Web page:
1
$\begingroup$

Either I am misunderstanding something, or reading conflicting information. Likely the former.

First off, the tropopause is defined as the boundary between the troposphere and the stratosphere. That much seems simple enough. It is also variable in altitude; further up around the equator, than over the poles.

Now as I understand it, the temperature in the stratosphere is a constant -56.6C as per ISA. This seems correct. Every aircraft I've flown on has reported temperatures around that mark at altitude, give or take for ISA deviation.

What confuses me is a question that asks what the height and temperature of the tropical tropopause is. The correct answer is 16Km and -75C. I'm not sure why this is supposed to be correct.

I thought I'd try using ISA and the environmental lapse rate of 1.98C per 1000 ft. 16Km is ~52 000ft, so if ISA temperature on the ground is 15C, then I can easily calculate using:

15 - 1.98 * x = y
x = (52000 / 1000) = 52
15 - 1.98 * 52 = y

However, the result is -88C; a significant difference from the supposedly correct -75C, and even further away from ISA's -56.6C.

As per the (Environmental Lapse Rate)ELR formula, if I wanted to find at what altitude -56.6C should be:

15 - 1.98 * x = -56.6
-1.98 * x = -56.6 - 15 = -71.6
x = -71.6 / -1.98 = 36

So according to this, the average height of the troposphere should be 36 000ft. This makes sense. Yet substituting -75C gives me:

15 - 1.98 * x = -75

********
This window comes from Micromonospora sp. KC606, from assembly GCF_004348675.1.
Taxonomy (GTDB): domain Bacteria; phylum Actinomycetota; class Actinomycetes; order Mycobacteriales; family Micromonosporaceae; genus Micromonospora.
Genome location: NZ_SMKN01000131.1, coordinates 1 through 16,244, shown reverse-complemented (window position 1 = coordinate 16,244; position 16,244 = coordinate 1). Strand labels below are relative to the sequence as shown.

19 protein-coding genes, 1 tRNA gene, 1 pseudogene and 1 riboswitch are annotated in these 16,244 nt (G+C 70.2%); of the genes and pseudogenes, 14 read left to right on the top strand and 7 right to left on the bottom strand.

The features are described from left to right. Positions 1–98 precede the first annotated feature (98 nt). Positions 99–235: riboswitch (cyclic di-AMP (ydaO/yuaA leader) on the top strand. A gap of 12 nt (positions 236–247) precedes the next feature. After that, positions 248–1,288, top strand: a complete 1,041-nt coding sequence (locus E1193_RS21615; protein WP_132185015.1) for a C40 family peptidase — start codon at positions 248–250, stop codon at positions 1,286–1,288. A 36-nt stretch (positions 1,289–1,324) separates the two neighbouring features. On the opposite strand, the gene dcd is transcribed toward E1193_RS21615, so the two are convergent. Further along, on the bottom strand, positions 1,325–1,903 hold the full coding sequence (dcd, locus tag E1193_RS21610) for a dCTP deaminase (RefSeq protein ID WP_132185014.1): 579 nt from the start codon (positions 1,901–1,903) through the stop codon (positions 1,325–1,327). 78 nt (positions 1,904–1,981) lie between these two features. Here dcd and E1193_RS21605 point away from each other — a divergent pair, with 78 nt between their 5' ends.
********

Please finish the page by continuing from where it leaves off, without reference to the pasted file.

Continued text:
-1.98 * x = -75 - 15 = -90
x = -90 / -1.98 = 45

So even here, a -75C tropopause should occur at 45 000ft instead of 52 000ft.

What am I missing?

$\endgroup$
  • $\begingroup$ universalweather.com/blog/… I think it is definition of ISA (International Standard Atmosphere) what should be tropopause altitude and temperature. $\endgroup$ – Harish Feb 7 at 9:50
  • $\begingroup$ I don't have enough info to give a full answer, but some of the confusion is from trying to use the constant ISA lapse rate everywhere, when other temperature profiles may be more applicable to the tropics (see e.g. the wikipedia entry en.wikipedia.org/wiki/International_Standard_Atmosphere). Plugging in the constant ISA lapse rate for large altitudes or colder temperatures will give you answers that don't fit well with the exact "tropopause = -56.6C" ISA definition. It'd be useful to know more about the tropical tropopause definition you're using and what assumptions are being made. $\endgroup$ – dplmmr Feb 7 at 16:30

Your Answer

By clicking “Post Your Answer”, you agree to our terms of service, privacy policy and cookie policy

Browse other questions tagged or ask your own question.